Sometimes, I still don’t feel like I have permission to have an opinion.
I know that I should. I have the degree, after all. Beyond that, I have “the job.” I’ve been through the Match, I’ve passed the exams, I’m even placing the orders. I have every right to have an opinion. A professional opinion. And yet, I really don’t feel all that comfortable having one most of the time. In fact, I feel less opinionated and less sure about my expertise each day. It’s a classic case of impostor syndrome. At some point, we get stuck swinging from, “Am I good enough now?” to “I’ll never be good enough, ever,” to “Holy crap, I’m a GENIUS.” Also at some point, we’re supposed to magically discover that the real truth is a mix of all three. But it’s days like this where I feel like I’m still not even ready to sit at the table. I don’t have that permission.
“Look,” my resident has clearly noticed the cloud of self-pity and disappointment that’s appeared over my head. “It’s OK to be wrong. But you need to realize that what isn’t OK is to be wishy-washy. You’re a doctor now. You graduated, you get to have an opinion. You should have one. So just make sure it’s a good one. If it’s wrong, that’s why we run it by the attending first.”
That’s true, I did graduate. I graduated medical school. I have a medical degree. I have permission. I have years of permission. The more I think about it, the more I realize how ridiculous the feeling is.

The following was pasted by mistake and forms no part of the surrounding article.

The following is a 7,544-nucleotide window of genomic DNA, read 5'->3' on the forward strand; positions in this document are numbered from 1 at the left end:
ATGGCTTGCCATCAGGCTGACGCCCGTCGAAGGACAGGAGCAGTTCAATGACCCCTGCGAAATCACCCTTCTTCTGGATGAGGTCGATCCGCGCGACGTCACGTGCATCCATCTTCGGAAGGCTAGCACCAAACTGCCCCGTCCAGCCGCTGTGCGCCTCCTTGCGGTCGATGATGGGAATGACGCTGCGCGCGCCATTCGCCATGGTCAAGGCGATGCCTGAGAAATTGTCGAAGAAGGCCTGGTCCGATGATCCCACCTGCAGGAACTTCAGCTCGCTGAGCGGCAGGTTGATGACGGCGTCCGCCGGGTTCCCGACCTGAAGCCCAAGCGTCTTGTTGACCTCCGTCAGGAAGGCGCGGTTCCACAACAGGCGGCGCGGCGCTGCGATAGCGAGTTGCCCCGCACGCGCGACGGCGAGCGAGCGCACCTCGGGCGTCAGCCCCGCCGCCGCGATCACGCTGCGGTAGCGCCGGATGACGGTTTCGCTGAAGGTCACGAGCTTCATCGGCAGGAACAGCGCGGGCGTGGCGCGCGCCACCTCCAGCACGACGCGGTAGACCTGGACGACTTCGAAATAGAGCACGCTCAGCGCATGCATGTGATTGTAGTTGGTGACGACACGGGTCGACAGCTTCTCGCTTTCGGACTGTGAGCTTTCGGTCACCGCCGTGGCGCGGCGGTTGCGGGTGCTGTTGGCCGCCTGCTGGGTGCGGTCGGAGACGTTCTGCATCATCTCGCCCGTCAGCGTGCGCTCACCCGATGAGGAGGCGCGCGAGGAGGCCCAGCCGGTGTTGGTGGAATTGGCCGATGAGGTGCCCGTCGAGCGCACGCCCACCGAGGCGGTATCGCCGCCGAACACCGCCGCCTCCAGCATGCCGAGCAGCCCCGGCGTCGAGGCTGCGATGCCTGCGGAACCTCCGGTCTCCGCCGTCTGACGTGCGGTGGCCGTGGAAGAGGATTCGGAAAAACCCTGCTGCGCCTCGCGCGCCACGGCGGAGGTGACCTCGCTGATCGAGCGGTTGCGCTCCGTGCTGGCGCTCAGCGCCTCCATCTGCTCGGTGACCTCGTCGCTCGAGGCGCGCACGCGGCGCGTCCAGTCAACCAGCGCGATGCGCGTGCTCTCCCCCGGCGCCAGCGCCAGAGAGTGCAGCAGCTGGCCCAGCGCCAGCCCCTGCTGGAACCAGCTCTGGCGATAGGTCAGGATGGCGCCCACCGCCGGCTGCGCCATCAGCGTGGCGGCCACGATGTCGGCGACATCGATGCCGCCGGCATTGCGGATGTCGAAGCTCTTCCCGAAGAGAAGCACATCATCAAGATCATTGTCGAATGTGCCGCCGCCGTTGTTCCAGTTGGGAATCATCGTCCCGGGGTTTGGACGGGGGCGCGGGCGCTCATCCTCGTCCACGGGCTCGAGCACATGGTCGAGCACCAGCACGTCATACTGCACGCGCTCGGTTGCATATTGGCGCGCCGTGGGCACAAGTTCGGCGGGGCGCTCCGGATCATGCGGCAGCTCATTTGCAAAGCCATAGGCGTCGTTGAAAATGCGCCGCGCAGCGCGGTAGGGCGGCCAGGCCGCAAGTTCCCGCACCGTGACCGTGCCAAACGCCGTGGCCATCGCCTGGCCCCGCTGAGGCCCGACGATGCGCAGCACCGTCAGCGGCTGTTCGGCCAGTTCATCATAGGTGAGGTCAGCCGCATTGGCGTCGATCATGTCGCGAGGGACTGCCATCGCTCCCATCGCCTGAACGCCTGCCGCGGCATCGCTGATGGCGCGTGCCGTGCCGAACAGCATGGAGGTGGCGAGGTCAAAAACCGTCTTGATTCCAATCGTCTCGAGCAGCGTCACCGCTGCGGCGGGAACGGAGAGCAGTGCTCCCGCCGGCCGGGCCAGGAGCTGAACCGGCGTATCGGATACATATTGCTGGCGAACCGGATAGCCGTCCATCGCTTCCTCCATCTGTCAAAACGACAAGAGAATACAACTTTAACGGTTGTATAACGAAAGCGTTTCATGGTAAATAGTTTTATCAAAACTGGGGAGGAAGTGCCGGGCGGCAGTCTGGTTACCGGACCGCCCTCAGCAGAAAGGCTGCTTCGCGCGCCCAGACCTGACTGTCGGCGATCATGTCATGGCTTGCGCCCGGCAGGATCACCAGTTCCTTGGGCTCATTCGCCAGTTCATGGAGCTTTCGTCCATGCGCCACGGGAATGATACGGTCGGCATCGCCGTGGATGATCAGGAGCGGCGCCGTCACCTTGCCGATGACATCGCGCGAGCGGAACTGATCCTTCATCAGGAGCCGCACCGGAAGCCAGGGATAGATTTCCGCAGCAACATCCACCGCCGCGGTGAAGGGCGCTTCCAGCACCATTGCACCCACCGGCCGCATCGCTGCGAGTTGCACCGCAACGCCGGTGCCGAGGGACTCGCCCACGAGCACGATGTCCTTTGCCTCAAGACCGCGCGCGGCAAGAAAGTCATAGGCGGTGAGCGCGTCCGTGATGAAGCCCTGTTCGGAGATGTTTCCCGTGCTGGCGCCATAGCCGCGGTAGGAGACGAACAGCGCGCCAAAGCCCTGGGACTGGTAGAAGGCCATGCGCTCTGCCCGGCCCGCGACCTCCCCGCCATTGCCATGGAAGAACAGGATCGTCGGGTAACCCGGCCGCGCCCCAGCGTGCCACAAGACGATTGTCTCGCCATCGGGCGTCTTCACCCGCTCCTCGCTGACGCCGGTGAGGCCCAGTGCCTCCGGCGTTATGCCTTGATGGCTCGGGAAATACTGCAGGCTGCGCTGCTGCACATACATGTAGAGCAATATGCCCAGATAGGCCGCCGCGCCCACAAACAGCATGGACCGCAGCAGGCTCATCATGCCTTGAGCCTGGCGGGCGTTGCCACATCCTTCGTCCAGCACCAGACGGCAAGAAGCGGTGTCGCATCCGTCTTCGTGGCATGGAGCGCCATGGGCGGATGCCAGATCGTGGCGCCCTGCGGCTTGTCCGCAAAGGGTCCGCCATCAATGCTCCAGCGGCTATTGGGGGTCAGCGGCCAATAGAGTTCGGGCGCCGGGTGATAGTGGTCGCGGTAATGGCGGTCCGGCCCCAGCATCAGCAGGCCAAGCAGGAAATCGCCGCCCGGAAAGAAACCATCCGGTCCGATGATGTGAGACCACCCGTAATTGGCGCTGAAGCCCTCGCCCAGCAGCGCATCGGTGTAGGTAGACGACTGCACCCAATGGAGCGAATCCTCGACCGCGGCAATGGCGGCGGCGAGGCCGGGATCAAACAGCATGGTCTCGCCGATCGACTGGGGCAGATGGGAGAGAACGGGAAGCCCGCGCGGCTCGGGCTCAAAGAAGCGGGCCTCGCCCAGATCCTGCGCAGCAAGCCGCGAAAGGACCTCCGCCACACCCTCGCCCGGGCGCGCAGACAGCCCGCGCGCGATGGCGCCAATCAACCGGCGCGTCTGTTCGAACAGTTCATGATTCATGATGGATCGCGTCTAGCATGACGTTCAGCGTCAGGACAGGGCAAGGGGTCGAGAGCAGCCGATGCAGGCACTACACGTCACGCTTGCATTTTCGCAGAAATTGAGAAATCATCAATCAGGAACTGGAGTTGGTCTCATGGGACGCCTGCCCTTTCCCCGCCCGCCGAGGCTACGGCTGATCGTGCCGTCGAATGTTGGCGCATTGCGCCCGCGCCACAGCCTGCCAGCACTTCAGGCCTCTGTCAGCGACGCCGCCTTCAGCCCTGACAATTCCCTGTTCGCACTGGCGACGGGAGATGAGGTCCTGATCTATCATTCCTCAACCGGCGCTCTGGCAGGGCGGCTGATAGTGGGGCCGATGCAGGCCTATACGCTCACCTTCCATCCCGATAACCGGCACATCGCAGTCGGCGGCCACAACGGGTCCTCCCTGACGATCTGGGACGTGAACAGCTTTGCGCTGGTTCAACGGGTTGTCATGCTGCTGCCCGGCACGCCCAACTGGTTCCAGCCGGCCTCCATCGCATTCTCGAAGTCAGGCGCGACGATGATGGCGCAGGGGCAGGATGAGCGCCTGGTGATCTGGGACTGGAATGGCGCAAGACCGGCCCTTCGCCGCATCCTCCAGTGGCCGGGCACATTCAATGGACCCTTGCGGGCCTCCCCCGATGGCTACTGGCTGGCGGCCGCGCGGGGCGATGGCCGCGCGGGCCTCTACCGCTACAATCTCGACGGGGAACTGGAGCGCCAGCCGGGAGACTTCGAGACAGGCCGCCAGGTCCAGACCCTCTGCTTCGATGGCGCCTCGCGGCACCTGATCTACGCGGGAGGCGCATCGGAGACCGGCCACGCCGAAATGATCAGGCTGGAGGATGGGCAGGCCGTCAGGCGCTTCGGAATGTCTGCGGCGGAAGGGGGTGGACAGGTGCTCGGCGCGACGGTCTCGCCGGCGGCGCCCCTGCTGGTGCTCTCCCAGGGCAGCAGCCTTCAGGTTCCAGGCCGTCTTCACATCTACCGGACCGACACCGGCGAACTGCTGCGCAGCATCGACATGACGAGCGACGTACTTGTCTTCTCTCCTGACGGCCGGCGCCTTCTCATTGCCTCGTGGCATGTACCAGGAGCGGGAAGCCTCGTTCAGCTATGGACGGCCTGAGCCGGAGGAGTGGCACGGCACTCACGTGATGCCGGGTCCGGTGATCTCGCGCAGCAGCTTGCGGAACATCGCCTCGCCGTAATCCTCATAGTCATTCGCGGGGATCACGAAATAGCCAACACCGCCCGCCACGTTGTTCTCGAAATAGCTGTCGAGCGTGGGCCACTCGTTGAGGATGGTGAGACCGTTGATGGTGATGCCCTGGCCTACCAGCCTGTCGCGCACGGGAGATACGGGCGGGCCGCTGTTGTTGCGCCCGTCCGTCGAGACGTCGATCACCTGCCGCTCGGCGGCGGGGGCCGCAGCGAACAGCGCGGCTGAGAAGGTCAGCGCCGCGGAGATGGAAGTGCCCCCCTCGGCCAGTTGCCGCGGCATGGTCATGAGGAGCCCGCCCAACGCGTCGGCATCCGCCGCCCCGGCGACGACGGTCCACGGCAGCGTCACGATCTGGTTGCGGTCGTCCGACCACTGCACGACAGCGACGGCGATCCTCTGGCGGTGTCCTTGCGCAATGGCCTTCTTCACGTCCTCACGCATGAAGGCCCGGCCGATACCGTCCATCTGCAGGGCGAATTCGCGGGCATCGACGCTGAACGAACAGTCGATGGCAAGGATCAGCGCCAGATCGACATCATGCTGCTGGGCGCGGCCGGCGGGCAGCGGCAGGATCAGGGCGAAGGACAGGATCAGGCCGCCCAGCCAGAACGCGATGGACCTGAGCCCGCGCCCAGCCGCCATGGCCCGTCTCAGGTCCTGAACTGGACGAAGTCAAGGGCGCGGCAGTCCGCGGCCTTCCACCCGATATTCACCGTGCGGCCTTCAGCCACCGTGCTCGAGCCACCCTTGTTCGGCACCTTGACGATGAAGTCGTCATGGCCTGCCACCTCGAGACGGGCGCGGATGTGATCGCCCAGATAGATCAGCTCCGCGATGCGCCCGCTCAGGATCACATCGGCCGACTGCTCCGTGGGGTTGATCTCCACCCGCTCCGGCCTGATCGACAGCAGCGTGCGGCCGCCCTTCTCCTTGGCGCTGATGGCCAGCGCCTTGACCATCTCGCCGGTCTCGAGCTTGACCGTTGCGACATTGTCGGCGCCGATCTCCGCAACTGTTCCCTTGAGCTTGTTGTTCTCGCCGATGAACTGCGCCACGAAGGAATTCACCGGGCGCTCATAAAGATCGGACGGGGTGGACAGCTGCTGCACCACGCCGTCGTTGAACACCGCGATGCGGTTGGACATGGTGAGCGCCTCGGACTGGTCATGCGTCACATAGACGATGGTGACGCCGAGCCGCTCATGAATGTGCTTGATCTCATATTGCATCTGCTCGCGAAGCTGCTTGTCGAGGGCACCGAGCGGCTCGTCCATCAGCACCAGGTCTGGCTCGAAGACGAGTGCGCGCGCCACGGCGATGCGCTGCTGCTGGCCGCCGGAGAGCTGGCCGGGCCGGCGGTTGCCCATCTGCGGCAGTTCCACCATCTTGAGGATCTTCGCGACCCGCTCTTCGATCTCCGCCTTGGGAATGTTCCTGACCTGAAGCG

“And,” she quips, “if it makes any difference, I give you permission. Don’t be afraid to run it by me before taking it up with the attending. It’s no big deal. We’re all learning.”
We’re all learning. We’re all at the same table. You have permission. Take a seat. Have an opinion. The ambiance in the call room has become a bit less chilly. One might even say it feels a bit warm and a bit fuzzy. It’s nice.
Driving home, I try to remember the day I graduated. I try to remember how it felt to hear my name, to be congratulated by my friends and family, and to open that sealed envelope with my degree inside, signed, stamped “MD.” I have permission. I’ve had permission since that day. It’s good to be reminded though, from time to time, by those who have gone before me. And it’s just as heartening to hear it from a resident who’s maybe only a year ahead as it is to hear it from an attending with decades of practice under their belt.
So I’ve resolved to pay it forward. As the new intern year starts up, I’ve decided to make it my goal to be vocal about giving interns permission to have an opinion, while emphasizing the awesome responsibility that comes with having that opinion. To be active about reminding them of their accomplishments, their competence, their ability, and to welcome them to have a seat at the table. After all, we’re all learning here.
Do you remember the first time you felt confident in your medical opinion? Share your memory in the comments.
Tim Hsu, MD is a big ball of yarn. He spends most of his time being batted around by his cat. In his free time he reads, plays video games, and occasionally gets some work done. You know, just a typical psychiatry resident. He is a 2020–2021 Doximity Op-Med Fellow.